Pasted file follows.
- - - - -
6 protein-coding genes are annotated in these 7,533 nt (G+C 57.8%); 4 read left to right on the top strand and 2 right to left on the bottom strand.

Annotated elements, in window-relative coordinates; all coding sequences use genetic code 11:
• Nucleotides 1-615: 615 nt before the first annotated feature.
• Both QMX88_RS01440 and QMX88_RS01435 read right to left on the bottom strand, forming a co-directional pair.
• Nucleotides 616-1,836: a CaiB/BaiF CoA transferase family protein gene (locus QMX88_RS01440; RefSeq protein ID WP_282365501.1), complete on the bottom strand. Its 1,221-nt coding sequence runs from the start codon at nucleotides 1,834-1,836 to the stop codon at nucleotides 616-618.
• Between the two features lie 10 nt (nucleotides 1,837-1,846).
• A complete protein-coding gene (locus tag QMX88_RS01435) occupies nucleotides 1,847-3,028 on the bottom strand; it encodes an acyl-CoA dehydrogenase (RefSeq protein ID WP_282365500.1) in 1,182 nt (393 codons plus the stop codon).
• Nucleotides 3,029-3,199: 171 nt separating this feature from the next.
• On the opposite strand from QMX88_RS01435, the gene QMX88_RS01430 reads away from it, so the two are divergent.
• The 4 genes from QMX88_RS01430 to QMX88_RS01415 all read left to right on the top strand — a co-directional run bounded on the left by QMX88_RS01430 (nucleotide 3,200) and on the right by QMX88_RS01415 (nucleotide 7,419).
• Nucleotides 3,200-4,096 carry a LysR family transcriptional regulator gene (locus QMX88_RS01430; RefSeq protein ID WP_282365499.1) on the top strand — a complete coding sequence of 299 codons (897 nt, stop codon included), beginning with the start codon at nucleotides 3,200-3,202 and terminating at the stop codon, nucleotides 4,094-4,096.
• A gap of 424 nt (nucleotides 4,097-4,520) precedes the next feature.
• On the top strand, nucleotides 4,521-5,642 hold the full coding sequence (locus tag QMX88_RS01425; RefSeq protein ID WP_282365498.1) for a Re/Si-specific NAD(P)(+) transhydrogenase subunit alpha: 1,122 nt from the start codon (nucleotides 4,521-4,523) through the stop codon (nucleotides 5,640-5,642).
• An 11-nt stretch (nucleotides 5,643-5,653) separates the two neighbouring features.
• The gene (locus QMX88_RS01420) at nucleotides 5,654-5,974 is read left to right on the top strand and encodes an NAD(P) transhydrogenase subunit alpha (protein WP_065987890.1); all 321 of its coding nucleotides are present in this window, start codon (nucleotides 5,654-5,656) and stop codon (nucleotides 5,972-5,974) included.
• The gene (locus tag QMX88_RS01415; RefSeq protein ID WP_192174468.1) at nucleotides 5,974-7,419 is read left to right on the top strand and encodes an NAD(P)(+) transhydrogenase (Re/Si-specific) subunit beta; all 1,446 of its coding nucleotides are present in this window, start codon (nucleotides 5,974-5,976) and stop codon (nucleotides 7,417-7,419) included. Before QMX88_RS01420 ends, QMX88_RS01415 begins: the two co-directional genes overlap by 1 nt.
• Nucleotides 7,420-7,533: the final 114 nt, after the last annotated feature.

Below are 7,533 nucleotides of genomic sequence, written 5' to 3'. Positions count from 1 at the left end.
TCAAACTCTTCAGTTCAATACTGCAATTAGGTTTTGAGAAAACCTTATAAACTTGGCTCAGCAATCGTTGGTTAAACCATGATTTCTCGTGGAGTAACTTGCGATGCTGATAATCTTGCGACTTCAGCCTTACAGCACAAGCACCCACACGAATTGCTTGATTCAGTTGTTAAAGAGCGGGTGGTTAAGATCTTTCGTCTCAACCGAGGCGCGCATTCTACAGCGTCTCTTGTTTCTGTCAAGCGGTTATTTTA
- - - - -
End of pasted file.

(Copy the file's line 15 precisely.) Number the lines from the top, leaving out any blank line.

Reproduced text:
• The gene (locus QMX88_RS01420) at nucleotides 5,654-5,974 is read left to right on the top strand and encodes an NAD(P) transhydrogenase subunit alpha (protein WP_065987890.1); all 321 of its coding nucleotides are present in this window, start codon (nucleotides 5,654-5,656) and stop codon (nucleotides 5,972-5,974) included.